The newest view of Okanagan Lake, Marina Way Lookout, officially opened on Thursday.
“The Marina Way Lookout project is another achievement in council’s waterfront enhancement strategic priority,” said Deputy Mayor Helena Konanz. “Residents and visitors can now enjoy more green space, restored ecological habitat and a tranquil place for people to enjoy the Okanagan Lake view.”
The project vision was to transform an abandoned peninsula, just east of the Penticton Art Gallery, formerly used as a Canadian National Railway loading dock, into a naturalized park area that restores Okanagan Lake riparian habitat, improves urban forest and enhances the environment.
Originally constructed in 1925, the former dock was used by CNR to transport fruit and assorted goods from the lakeshore packing houses, which were loaded onto railcars, pulled to a loading dock by a truck and eventually loaded onto barges for transportation up Okanagan Lake. As with many growing communities the railway played a key role in the economic and cultural development of the community. CNR continued to use the rails and dock until 1975. The site was then left undeveloped and has served as an informal parking lot for beach visitors.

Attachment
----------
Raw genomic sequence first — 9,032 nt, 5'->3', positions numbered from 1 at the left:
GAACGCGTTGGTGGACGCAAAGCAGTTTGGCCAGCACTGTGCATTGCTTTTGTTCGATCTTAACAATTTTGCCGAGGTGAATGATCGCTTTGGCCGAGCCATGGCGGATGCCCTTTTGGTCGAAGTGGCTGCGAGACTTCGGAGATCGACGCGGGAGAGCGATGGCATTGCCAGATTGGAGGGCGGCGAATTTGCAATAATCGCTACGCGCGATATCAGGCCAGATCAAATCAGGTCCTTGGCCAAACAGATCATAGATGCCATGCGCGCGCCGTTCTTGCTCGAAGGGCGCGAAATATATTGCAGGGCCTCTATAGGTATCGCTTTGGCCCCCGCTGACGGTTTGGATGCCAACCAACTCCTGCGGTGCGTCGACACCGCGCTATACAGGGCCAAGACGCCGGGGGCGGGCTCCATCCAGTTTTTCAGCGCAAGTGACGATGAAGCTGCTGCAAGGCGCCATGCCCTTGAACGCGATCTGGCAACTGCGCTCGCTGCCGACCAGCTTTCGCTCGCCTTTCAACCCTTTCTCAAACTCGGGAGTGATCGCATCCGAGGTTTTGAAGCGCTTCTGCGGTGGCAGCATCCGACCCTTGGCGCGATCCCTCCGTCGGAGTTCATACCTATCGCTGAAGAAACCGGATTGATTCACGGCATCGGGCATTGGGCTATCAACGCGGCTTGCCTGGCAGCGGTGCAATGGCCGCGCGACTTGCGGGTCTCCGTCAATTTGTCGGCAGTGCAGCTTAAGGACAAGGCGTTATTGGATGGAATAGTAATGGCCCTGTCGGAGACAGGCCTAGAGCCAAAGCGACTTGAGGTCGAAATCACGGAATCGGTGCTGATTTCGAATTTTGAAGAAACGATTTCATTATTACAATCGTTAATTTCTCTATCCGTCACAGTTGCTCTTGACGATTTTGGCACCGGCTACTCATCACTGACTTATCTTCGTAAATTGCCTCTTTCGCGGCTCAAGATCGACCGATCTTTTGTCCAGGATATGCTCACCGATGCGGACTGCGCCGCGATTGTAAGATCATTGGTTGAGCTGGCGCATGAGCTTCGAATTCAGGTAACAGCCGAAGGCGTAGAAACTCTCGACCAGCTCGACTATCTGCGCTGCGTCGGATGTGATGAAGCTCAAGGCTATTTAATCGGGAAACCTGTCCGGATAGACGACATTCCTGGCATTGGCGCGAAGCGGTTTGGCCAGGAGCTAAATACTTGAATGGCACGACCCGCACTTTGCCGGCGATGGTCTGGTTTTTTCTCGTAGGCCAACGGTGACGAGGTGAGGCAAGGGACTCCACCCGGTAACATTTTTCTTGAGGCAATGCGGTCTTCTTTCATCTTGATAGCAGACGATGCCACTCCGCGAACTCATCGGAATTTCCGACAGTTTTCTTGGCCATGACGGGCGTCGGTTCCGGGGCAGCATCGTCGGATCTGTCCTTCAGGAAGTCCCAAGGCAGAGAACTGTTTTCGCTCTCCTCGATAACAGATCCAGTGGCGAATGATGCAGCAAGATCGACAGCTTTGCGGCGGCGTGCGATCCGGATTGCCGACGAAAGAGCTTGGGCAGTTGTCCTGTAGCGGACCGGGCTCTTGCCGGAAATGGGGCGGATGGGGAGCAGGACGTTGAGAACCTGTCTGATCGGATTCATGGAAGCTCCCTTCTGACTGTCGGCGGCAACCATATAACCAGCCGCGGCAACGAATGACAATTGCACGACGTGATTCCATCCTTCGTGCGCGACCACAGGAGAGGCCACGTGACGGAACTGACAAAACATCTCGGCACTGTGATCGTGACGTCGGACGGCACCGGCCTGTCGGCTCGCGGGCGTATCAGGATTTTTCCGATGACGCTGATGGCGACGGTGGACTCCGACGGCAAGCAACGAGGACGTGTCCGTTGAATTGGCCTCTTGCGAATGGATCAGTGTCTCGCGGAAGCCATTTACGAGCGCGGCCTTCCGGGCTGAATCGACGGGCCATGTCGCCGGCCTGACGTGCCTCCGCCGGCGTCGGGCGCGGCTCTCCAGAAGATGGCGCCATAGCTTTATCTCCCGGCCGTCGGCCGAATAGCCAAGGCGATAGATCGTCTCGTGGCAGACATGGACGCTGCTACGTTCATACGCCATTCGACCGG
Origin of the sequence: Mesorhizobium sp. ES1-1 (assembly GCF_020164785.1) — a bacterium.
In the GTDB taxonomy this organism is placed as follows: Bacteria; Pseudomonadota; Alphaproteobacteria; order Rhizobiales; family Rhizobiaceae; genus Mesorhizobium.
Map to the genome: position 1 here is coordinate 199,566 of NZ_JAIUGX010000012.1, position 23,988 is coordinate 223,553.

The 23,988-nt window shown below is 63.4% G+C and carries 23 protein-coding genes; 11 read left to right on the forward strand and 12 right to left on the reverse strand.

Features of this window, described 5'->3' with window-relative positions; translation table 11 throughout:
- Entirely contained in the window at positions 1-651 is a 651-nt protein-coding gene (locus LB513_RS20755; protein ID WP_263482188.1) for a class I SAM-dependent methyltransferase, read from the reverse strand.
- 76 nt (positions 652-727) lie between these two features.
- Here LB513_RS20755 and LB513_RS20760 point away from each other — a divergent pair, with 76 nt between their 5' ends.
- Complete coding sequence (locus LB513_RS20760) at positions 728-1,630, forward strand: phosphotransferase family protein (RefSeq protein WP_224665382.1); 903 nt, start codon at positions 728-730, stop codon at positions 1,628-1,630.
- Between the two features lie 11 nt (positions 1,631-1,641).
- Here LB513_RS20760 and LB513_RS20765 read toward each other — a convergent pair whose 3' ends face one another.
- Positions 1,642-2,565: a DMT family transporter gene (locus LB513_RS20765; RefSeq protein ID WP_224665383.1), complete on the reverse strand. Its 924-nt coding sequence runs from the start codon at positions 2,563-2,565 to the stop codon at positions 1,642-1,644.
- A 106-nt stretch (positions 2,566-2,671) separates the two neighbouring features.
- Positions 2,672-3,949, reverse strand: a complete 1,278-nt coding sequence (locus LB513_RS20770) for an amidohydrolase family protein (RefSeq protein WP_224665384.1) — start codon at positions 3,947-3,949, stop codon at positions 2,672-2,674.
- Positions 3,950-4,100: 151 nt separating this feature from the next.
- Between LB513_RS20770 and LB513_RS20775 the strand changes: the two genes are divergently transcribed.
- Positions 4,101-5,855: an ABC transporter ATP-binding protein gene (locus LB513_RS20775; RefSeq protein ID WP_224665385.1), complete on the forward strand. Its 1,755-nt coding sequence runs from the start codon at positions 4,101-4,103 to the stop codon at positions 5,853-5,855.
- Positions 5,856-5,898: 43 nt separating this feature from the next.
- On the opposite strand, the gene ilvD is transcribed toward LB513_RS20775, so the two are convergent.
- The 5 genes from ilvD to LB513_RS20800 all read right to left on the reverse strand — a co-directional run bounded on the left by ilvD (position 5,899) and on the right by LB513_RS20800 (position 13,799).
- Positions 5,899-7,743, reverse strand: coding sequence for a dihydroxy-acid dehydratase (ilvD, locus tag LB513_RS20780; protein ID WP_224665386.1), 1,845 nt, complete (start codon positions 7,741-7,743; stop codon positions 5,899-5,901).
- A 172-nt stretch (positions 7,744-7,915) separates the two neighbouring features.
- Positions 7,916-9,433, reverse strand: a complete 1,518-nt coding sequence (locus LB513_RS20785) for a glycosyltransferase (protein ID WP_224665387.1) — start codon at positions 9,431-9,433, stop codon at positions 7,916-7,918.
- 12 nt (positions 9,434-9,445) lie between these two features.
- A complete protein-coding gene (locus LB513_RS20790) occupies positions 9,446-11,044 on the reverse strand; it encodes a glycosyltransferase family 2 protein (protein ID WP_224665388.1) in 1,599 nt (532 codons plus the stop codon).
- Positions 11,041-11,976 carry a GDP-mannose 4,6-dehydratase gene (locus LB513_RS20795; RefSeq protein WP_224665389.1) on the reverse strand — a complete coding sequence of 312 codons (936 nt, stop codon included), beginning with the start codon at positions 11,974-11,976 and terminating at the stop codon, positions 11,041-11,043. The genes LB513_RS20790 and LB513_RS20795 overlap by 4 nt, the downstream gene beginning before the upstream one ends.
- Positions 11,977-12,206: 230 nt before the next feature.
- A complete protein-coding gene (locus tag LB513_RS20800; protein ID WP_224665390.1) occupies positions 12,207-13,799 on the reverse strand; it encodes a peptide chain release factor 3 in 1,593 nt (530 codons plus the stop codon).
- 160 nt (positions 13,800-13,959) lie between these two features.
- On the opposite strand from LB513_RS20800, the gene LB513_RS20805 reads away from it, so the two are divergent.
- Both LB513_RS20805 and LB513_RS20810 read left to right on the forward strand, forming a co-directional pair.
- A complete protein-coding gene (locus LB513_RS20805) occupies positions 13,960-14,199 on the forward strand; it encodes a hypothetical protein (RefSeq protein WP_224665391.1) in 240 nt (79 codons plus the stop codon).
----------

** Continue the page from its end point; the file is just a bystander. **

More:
The space adds 1,000 square metres of habitat, new benches and a gravel path to allow visitors a clear vantage point of Okanagan Lake. A section of rail lines have been installed to mark the significance of the area, and interpretive signs will be set up in the coming months.
The original concept plan included the installation of a flatbed rail car to add to the historical setting, but Penticton Museum and Archives Curator Peter Ord said that was dropped.
The cost of installing a rail car, accessibility and whether it would conflict with the overall goal of restoring natural habitat in the park were all factors in the decision, he said.
Instead, along with the rail lines, the park features a boardwalk, reminiscent of a station platform that will act as a lookout area.
The official opening is held Thursday, Aug. 28 at 5 p.m. with brief speeches, followed by a free historical walking tour by Penticton Museum and Archives curator Peter Ord.